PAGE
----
31. I was trying to get a distance sign here, but by the time my phone took the picture I was past it. Still, here you can see that this section of MR6 (Davies Road) has properties fronting onto it, an annoyingly common feature of Sydney's arterial routes.



32. Further along Davies Road.



33. MR5 motorway (M5) signage on what is now Fairford Road (still MR6).



34. We want to turn right onto the M5.



35. Waiting for a green light.



36. On the M5 motorway itself.



37. An exit ramp.



38. Sydney is now just 22 kilometres away. One good thing about Sydney's signage is that many major roads have signage to the airport, even when quite far away from it.



39. Approaching the MR3 junction, which was once the eastern terminus of the M5 motorway - MR5 used to simply make a left turn and become a duplex with MR3 for a while. For some reason, the MR3 shield on this sign is not coloured blue.



40. 1km until the exit, with D5 now signed as well as MR3. D5 is a detour route for vehicles too high for the M5 tunnel.

Robosteve no está en línea   Reply With Quote
Old March 13th, 2009, 05:43 AM   #474
Robosteve
Registered User
 
Robosteve's Avatar
 
Join Date: Nov 2008
Location: Sydney
Posts: 376
Likes (Received): 1

41. The MR3 exit itself, which is where the M5 used to end.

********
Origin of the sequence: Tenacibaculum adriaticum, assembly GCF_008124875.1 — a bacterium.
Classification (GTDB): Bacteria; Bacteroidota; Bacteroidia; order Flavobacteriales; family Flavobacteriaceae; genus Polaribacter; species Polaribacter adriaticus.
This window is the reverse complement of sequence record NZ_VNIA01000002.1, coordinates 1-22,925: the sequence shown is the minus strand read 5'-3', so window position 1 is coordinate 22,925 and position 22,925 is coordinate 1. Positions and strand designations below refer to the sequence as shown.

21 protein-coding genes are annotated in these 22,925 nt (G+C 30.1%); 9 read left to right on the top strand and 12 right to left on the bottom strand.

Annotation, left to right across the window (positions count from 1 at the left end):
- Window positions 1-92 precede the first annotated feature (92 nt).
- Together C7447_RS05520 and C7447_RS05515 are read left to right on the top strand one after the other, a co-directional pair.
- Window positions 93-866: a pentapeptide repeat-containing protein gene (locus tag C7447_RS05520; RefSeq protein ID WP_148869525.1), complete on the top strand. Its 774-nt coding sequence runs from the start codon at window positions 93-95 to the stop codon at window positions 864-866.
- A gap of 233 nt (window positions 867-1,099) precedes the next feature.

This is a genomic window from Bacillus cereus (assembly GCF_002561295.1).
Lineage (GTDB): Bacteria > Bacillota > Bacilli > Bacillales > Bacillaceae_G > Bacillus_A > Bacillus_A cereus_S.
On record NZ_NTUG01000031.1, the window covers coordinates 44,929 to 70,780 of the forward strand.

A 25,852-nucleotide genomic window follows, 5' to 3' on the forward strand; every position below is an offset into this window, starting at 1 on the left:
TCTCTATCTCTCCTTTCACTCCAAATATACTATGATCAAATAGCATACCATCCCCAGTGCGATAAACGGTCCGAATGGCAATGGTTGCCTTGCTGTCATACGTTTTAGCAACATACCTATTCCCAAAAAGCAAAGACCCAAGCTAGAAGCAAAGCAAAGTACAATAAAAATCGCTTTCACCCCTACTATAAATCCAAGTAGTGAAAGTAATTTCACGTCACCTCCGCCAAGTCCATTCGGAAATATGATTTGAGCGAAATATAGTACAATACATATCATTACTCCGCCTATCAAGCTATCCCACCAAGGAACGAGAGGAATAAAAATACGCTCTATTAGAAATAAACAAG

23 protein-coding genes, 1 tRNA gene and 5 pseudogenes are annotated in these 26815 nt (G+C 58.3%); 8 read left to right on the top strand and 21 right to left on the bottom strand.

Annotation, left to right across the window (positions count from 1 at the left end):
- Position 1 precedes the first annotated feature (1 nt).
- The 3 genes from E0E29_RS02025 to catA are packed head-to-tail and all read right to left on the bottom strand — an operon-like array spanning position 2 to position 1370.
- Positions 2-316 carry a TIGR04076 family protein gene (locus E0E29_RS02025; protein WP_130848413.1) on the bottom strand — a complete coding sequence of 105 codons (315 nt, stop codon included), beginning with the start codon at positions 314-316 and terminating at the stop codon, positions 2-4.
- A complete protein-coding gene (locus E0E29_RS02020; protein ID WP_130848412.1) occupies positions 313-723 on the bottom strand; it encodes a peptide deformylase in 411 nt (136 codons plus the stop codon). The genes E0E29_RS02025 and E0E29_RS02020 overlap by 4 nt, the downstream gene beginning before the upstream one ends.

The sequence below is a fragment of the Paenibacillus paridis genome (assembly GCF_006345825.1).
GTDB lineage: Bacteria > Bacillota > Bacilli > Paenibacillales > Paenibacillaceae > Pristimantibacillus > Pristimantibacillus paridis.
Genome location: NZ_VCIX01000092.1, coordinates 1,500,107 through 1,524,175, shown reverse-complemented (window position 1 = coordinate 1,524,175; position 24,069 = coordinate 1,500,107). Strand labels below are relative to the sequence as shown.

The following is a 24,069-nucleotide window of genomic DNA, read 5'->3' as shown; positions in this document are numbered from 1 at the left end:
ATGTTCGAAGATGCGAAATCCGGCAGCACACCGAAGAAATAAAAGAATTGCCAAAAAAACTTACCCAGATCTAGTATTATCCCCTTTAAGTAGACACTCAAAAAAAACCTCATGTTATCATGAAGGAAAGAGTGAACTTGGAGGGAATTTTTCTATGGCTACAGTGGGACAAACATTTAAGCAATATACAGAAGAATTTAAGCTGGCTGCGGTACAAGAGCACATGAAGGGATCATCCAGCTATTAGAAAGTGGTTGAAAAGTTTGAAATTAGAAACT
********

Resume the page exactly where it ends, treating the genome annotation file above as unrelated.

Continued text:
42. Passing under King Georges Road on the relatively new M5 east.



43. Speed limit 90 km/h.



44. The M5 east.



45. 18 km to Sydney.



46. Approaching a right hand exit.



47. 80 km/h speed limit.



48. The exit itself.



49. The entrance to the M5 tunnel, with 16 km to go until we reach central Sydney. You can see the bicycle lane turning off the motorway here; bicycles are not allowed in the tunnel.



50. Inside the M5 tunnel, which along with the westbound tunnel makes Australia's longest twin road tunnels (4.6 km long, I think).



51. Very blurry reassurance sign in the tunnel. I don't really see the point of a reassurance sign here; there has been no opportunity to exit since the last distance sign.



52. Approaching the Princes Highway exit, which by this point has become SR66 - perhaps in reference to the fact that it was once supposed to run parallel to the F6 freeway.



53. SR66 Princes Highway exit.



54. Airport exit signage.